When you turn your device on, Lollipop shows you the current time and date in the center of the screen. Basic enough, right? What's different, though, is that you'll also see any pending notifications immediately below that — in rectangular cards, just like they'd appear in the Android notification panel (more on that in a moment).
This means you can view things like new emails and text messages right then and there — and you can interact with them, too: Just tap twice on any card to jump directly into its corresponding app or swipe horizontally on it to dismiss it from view. (If you're worried about privacy, there's a setting that lets you hide "sensitive" info — in other words, the actual contents of messages, reminders and so forth — or lets you disable lock-screen notifications altogether anytime the device is locked.)
Suffice it to say, having immediate and interactive access to that type of info is quite handy — and it makes an awful lot of sense. It does, however, come at a cost: First, the customizable lock screen widgets introduced with Android 4.2 are now gone — though I suspect only a small subset of users actually understood and used those. The notifications seem like a more broadly beneficial use of the space.
Second, and potentially more significant, if you use a security pattern, password or PIN on your device, you now have to swipe away the initial lock screen before inputting your code. It's an unavoidable extra step — present even if you disable lock screen notifications — and it's bound to annoy some users.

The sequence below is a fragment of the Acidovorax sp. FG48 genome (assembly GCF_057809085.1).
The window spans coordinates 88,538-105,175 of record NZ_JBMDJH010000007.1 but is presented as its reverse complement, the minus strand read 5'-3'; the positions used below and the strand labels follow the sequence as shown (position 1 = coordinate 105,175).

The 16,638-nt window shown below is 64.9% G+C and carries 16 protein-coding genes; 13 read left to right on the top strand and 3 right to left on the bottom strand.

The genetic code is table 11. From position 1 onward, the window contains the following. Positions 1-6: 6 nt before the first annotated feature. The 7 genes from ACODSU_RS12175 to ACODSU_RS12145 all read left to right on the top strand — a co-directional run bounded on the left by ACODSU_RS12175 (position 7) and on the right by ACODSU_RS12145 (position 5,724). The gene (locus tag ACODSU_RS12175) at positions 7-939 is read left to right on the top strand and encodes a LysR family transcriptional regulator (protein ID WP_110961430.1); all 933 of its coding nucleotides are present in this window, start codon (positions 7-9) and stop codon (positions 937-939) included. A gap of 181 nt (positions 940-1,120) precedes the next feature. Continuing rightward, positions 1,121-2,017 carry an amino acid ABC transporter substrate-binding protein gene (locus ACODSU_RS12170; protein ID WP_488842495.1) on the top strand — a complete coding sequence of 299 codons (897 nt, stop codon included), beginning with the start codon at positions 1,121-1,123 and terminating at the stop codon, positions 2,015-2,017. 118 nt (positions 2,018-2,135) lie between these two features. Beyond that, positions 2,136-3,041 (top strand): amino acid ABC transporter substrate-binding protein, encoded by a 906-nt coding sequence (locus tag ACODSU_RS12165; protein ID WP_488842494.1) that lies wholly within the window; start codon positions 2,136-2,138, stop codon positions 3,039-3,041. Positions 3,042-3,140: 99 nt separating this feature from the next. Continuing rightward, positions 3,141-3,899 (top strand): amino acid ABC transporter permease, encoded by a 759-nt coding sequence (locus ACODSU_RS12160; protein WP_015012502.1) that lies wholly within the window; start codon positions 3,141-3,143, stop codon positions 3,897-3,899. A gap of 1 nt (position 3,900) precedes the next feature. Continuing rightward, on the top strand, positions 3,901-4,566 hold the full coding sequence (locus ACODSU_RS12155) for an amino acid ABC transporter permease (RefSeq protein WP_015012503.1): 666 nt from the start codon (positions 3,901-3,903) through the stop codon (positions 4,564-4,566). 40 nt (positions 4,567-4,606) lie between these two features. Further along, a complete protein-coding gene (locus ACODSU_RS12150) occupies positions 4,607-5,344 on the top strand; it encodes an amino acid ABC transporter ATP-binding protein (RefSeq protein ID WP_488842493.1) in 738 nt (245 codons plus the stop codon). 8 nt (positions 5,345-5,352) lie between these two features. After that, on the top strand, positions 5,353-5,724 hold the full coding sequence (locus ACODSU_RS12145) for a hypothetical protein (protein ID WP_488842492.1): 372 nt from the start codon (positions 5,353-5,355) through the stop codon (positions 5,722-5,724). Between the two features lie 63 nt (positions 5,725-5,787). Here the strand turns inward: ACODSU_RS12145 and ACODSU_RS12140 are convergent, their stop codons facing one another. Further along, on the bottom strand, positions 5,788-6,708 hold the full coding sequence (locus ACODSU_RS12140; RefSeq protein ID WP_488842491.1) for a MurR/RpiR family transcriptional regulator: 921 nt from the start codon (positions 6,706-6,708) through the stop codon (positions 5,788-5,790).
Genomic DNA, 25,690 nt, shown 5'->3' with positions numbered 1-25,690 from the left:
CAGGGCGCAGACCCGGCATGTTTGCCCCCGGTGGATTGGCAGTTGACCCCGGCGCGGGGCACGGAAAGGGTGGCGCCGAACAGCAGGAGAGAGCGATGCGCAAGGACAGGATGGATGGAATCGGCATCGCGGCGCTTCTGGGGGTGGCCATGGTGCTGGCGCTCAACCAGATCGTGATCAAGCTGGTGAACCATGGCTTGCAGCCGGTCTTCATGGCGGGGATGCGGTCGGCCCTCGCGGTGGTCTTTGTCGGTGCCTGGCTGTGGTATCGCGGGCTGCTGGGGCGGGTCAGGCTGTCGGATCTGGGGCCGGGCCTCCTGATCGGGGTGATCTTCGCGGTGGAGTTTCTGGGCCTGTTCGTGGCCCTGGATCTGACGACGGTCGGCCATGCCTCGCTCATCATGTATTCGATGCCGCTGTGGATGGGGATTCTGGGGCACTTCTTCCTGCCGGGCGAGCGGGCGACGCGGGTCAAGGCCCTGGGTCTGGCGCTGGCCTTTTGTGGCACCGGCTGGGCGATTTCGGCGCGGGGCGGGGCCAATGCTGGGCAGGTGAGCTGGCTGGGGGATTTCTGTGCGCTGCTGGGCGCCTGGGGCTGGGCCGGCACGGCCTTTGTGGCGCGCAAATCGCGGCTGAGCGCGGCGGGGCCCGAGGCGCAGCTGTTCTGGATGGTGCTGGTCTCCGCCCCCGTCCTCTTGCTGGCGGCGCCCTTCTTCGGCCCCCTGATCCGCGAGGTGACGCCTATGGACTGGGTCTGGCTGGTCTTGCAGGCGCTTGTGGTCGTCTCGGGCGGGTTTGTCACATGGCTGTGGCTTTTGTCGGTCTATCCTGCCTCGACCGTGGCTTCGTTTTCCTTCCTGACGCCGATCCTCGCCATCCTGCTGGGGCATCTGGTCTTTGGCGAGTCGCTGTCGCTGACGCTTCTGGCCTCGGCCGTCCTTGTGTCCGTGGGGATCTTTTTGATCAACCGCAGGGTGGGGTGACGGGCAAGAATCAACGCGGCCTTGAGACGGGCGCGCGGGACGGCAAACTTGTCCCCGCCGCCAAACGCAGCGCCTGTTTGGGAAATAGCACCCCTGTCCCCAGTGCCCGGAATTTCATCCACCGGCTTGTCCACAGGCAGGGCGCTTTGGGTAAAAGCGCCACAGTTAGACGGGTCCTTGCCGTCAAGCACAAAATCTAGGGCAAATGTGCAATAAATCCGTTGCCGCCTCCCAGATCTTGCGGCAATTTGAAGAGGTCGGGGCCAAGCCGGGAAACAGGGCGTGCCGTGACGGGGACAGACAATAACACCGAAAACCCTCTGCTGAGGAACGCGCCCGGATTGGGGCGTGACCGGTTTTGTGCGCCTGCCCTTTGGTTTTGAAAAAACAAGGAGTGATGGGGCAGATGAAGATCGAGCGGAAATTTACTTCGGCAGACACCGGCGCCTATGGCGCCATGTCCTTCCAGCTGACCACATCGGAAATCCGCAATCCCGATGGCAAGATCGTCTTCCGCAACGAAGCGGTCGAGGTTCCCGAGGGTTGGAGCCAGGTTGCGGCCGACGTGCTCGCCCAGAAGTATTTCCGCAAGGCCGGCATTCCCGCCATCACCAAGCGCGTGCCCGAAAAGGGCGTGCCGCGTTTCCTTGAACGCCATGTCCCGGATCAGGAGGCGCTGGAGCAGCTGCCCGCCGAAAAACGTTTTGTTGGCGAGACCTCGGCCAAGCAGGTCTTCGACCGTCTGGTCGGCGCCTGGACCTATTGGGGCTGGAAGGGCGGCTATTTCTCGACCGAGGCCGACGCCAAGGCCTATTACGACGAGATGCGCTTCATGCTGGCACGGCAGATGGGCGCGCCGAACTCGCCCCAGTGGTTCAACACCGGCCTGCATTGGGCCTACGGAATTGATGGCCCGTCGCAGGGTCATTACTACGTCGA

There are also a few areas where the Lollipop lock screen is just a teensy bit confusing. One is the way the system behaves based on what direction you swipe: If you swipe upward on the lock screen, all of the content is pushed off the top edge of the display and the device unlocks. That seems sensible.
If you swipe downward on the screen, though, you're taken to a full-screen view of all your pending notifications — essentially the same thing you were already looking at, only without the clock. That strikes me as an unexpected and somewhat odd behavior; there are no visual cues indicating that'll happen, and it took me a few minutes of trial and error to figure it out. (My initial assumption was that a swipe in any direction would simply unlock the device.)
The Lollipop lock screen also has a camera icon in its lower-right corner and — provided you're using a phone — a phone icon in its lower left. Based on that visual, my instinct was to try to swipe upwards diagonally from those icons to open their respective apps, but doing so just unlocks the device normally. It turns out you have to swipe horizontally to activate the shortcuts — something that again took experimentation to understand and wasn't immediately clear.
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